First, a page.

The second Roadrunner under two hours was Seb Briggs, third vet home in 1:57.37, and the trophy was secured by Lance Nortcliff with 27th place in 2:08.28.

Lance’s comment “Matt and Seb were racing but I was on as training run” suggests he will be in good shape for the London Marathon.

In the women’s race our first finisher Caroline Hoskins (2:19.13) had no less than 12 minutes to spare over her nearest FV50 opponent and with Sarah McDade (2:21.26) and Katherine Sergeant (2:21.47) in close support they were convincing winners of the team bling.

PBs at the two-lapper were achieved by Sarah Dooley, Fleur Denton, David Walkley, Andrew Butler, Alice Carpenter and, by the little matter of 24 minutes, Ben Fasham.

As ever, the true heroes of the day were the behind-the-scenes back-up crew of committee members, marshals, volunteers and other helpers who made the event such a success.

Corney himself said: “Congratulations are in order to the race organisers and all the volunteers who put their time and effort into the race. They should be very proud of the result and are a huge credit to the club.”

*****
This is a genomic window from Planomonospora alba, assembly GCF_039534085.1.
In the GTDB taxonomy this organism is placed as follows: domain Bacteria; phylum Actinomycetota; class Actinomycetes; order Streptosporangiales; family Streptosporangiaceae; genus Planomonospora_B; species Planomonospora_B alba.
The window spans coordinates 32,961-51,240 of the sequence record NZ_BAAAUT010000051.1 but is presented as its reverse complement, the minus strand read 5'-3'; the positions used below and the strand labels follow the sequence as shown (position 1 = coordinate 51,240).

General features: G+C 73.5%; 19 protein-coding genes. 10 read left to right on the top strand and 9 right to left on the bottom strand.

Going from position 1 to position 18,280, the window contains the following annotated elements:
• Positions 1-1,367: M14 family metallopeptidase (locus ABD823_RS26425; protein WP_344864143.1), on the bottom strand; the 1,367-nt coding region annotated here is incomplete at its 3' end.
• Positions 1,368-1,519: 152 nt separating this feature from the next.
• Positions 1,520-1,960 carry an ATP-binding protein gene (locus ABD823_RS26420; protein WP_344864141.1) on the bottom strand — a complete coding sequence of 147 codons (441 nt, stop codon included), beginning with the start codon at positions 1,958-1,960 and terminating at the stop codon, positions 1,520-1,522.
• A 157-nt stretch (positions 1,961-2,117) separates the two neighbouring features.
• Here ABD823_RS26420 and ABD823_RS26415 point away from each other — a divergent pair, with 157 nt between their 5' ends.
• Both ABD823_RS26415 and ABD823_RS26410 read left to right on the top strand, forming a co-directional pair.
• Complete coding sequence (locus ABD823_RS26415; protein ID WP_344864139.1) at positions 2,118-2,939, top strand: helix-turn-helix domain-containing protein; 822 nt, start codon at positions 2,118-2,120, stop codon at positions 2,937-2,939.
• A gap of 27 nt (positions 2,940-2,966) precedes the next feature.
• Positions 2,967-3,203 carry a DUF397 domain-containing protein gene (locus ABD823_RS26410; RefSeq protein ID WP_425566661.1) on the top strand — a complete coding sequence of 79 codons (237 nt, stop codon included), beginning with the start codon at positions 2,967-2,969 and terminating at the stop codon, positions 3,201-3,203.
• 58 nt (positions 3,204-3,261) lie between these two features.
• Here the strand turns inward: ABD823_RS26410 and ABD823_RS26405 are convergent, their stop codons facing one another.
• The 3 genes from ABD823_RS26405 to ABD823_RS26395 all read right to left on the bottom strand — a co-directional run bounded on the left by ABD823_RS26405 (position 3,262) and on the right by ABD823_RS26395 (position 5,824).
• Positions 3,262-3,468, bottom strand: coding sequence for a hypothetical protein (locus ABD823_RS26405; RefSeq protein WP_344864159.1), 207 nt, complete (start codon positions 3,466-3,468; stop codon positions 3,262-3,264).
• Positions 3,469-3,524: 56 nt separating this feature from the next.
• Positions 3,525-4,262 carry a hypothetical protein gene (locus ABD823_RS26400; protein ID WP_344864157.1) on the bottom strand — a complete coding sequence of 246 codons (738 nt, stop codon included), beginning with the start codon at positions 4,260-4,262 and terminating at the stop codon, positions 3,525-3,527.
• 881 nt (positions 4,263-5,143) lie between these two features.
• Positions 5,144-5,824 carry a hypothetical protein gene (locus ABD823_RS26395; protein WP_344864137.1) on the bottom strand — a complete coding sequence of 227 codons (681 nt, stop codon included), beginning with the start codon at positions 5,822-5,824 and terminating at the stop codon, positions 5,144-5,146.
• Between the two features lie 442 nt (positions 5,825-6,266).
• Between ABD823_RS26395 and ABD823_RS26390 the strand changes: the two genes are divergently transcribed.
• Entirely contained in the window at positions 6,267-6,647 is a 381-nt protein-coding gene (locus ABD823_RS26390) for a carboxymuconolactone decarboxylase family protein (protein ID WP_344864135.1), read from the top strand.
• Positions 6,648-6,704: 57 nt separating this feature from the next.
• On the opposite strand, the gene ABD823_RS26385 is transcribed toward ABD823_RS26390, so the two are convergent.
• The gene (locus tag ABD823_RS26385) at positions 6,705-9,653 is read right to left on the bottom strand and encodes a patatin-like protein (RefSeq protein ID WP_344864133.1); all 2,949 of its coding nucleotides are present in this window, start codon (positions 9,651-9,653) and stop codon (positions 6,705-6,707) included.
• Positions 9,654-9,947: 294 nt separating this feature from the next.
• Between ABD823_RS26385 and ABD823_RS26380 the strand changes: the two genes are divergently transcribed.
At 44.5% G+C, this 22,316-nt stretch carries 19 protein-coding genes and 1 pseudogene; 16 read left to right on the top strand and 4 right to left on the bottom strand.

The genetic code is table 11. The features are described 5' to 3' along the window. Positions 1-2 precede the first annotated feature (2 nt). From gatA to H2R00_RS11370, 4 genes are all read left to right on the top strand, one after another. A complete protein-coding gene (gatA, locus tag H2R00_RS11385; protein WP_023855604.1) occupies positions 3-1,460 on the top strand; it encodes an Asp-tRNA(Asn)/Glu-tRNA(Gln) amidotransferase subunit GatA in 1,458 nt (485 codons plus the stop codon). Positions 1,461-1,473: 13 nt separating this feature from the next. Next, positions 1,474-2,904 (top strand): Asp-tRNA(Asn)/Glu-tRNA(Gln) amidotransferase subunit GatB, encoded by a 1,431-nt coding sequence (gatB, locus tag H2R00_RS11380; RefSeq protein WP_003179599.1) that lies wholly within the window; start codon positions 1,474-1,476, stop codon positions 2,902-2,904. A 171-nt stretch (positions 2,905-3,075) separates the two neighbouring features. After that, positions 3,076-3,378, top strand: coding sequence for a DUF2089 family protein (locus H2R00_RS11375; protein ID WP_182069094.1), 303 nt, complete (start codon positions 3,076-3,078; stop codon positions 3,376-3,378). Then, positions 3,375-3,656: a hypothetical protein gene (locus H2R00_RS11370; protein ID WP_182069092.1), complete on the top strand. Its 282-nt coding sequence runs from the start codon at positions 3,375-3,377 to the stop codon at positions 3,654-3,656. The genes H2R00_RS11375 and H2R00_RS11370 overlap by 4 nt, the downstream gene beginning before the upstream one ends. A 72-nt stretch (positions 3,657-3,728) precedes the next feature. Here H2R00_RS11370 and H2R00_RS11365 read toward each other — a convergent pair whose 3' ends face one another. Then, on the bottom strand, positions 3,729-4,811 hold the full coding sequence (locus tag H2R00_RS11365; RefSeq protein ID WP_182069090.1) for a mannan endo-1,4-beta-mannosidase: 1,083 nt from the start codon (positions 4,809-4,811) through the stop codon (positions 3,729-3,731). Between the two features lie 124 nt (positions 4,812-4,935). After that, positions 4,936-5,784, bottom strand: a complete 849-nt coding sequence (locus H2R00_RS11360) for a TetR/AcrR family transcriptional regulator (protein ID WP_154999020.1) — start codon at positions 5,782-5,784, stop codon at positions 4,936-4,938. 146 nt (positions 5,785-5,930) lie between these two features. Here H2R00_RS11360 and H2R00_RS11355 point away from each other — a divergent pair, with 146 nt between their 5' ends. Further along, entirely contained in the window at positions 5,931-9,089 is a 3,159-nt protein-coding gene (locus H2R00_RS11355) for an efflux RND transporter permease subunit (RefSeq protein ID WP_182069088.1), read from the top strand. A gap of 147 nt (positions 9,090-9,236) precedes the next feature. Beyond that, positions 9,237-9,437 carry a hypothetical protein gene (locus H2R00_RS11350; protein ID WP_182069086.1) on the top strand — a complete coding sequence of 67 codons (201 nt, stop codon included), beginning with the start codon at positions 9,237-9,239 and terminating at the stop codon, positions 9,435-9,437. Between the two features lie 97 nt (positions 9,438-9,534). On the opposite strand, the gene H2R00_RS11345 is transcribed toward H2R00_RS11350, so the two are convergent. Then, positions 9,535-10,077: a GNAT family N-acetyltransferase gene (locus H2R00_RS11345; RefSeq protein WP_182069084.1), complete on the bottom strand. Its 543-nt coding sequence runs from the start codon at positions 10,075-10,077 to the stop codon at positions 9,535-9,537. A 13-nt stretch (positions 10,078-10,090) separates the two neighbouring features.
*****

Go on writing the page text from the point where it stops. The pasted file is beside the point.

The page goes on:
Race director Adele Graham said: “Huge thanks to everyone. You are all awesome.”

Speaking as someone who plodded around towards the rear of the 20 miles race, I would like to add special thanks to some of our noisy, proactive marshals, like Peter Higgs, Simon Denton and Chris Cutting, who provide such great support on the course.

Particular gratitude must go to Sian James, who came straight to the race off a 12-hour flight from Hong Kong to marshal on the nasty incline at mile six, running down to pace runners up the climb while shouting encouragement. Priceless!

Pictures: Chris Drew, Mike Sankey and Melvyn Lovegrove


How Corney’s jolly green giants finished the XC season in style

CONCLUDING our series of in-depth bulletins on the 2018-19 Hampshire Cross Country League season, SAM WHALLEY reports on a highly successful conclusion to Roadrunners’ campaign for honours…

THE final fixture of the Hampshire League season is often the least well-attended of the five, with winners in each category having already been decided. Still, it is always worth turning up and trying to improve upon individual and team positions.

Such was the attitude of the 24 Reading Roadrunners who made the trek to the Hampshire League race at Dibden Inclosure, in the New Forest.